Indeed, the development of our own National Biotechnology Strategy was inspired by these countries' successes. The Strategy is, thus, designed to enable South Africa to make up lost ground and stimulate the growth of similar activities in our country. Of prime importance is the Strategy's explicit recognition of the crucial role to be played by biotechnology in attaining South Africa's national developmental priorities - recognition, thus, of biotechnology as a critical enabler for sustainable development, especially in the areas of human health, food security and environmental sustainability.
To embrace biotechnology is indeed to further embrace our commitment to the realization of our national imperatives and specifically:
The Strategy also serves as roadmap to assist and guide us in attaining these objectives. I would like to share with you some of its key recommendations, which, for example include: the establishment of a government agency to champion biotechnology, proactive investment in human resources development, and the strengthening of scientific and technological capabilities.
The Strategy also significantly pays specific attention to successful commercialization of public-supported research and development. It concludes that a vibrant culture of innovation and entrepreneurship, assisted by incubators, supply-side measures and other supporting programmes and institutions will be critical to achieve success.
Some of these components of a successful biotechnology strategy are already in place in the South African system. Where there are gaps, our National Biotechnology Strategy, accordingly recommends specific actions to address these problems. By way of example I would like to mention a few of these:
I would, however, also like to emphasise the need for caution and sound judgment in the application of biotechnology. It is imperative that we ensure that the potential risks to human health and the environment, arising for example from the commercial use of genetically modified organisms in food production are properly managed.
Dear friends, my recommendation would be that we continuously assess our biotechnology programmes, within the framework of the South African constitution, which ensures our right to safety, to choice and to information. For the international community it is also important that we establish suitable regulatory systems for importers and exporters in the international trade in biotechnology products.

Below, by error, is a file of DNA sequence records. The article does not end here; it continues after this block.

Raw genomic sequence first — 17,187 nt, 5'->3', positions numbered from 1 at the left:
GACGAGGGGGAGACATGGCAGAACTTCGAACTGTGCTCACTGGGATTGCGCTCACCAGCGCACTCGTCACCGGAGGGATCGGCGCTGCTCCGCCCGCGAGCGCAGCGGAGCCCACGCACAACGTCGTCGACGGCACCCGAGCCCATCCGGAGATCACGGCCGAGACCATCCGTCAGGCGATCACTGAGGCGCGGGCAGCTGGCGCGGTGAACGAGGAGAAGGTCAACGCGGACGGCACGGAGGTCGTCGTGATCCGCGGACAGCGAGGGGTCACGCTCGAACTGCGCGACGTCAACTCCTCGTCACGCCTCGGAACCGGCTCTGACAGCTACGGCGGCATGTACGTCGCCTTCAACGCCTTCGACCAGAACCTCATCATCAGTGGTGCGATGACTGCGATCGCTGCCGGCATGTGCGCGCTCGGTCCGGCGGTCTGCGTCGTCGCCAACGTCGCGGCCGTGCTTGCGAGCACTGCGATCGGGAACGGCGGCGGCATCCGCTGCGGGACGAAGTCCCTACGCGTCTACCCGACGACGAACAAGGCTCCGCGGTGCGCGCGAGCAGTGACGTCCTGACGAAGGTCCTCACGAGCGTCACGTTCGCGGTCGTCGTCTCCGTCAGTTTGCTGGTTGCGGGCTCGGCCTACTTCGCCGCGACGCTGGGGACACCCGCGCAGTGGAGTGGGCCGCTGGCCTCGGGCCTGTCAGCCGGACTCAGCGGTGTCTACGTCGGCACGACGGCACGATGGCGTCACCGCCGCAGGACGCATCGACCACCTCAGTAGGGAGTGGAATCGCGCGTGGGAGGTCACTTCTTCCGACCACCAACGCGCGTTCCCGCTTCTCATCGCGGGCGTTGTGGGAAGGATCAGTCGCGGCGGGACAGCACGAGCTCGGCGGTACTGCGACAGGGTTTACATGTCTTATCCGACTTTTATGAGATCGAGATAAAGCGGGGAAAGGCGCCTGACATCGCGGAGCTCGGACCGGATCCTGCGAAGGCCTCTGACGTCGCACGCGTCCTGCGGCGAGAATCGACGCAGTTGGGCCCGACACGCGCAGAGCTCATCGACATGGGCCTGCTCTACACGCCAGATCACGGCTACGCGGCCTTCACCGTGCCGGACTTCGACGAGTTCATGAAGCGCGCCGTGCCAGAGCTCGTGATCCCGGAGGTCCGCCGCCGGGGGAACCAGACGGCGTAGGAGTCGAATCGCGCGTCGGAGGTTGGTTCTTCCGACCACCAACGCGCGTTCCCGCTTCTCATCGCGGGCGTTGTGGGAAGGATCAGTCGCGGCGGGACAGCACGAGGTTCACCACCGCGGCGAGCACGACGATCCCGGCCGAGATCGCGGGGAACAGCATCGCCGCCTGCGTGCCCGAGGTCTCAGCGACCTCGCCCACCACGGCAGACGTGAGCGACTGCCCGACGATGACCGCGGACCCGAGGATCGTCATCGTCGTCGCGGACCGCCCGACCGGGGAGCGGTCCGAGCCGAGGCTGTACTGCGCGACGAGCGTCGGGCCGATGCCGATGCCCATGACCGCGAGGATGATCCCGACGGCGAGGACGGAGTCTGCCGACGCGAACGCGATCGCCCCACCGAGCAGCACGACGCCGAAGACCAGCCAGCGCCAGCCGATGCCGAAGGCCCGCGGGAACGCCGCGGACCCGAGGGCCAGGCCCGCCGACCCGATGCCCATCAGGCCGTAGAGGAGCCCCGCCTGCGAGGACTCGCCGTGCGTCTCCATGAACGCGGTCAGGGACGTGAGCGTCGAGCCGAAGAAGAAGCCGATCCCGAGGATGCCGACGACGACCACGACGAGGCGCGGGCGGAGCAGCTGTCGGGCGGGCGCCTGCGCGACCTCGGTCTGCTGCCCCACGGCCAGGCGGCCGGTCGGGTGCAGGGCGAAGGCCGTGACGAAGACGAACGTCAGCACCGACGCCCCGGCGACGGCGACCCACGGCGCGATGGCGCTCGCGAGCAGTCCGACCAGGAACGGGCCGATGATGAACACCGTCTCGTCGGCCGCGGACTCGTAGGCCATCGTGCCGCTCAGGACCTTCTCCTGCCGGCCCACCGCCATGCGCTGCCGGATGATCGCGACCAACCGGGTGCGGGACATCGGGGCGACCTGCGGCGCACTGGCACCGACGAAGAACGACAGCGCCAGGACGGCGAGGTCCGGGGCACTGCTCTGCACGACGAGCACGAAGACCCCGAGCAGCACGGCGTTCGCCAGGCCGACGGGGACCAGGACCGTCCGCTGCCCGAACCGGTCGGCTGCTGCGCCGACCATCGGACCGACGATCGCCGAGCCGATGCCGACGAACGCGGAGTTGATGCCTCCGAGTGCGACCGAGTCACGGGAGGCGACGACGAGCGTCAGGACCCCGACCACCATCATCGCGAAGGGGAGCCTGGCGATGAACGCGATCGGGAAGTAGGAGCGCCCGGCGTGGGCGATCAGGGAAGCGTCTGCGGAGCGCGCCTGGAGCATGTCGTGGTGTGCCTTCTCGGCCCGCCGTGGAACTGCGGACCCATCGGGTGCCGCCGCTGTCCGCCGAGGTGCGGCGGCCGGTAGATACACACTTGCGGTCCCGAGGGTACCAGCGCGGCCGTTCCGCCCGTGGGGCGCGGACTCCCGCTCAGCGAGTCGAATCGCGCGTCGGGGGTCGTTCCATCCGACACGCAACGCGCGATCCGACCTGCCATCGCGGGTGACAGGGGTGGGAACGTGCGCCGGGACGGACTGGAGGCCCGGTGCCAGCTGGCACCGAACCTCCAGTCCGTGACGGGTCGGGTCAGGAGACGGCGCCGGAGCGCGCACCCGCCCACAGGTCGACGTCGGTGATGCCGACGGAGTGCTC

In addition, we need to ensure that we properly protect our intellectual property, indigenous knowledge, and conserve South Africa's unique biodiversity. New developments in biotechnology have indeed increased our vulnerability with respect to the exploitation of our biodiversity and inventions and innovations from publicly financed research is not effectively protected and managed. In this context the international Convention on Biodiversity's formal linking of indigenous knowledge and benefit sharing to the notion of intellectual property rights is extremely important.
I would, however, not like to end with this note of caution, albeit important. In stead, as I have been doing in a number of other events forming part of this Forum, I would like to stress that technological innovation is essential, critical for human progress.
From the printing press to the computer, from the first use of penicillin to the widespread application of vaccines, people have devised technological tools for improving health, raising productivity and facilitating learning and communication.
Technology is, thus, clearly a tool and not only a reward for development. Biotechnology is a critical part of this process. Genetic and molecular breakthroughs are indeed pushing forward the frontiers of how we can use technology to eradicate poverty.
These breakthroughs are creating new possibilities for improving health and nutrition, expanding knowledge, stimulating economic growth and empowerment. It is my hope that your discussions today will assist us in optimally harnessing this exciting potential.
I thank you.
and Agricultural Organization
Society of African Scientists
United States of America
Biotechnology Advisory Committee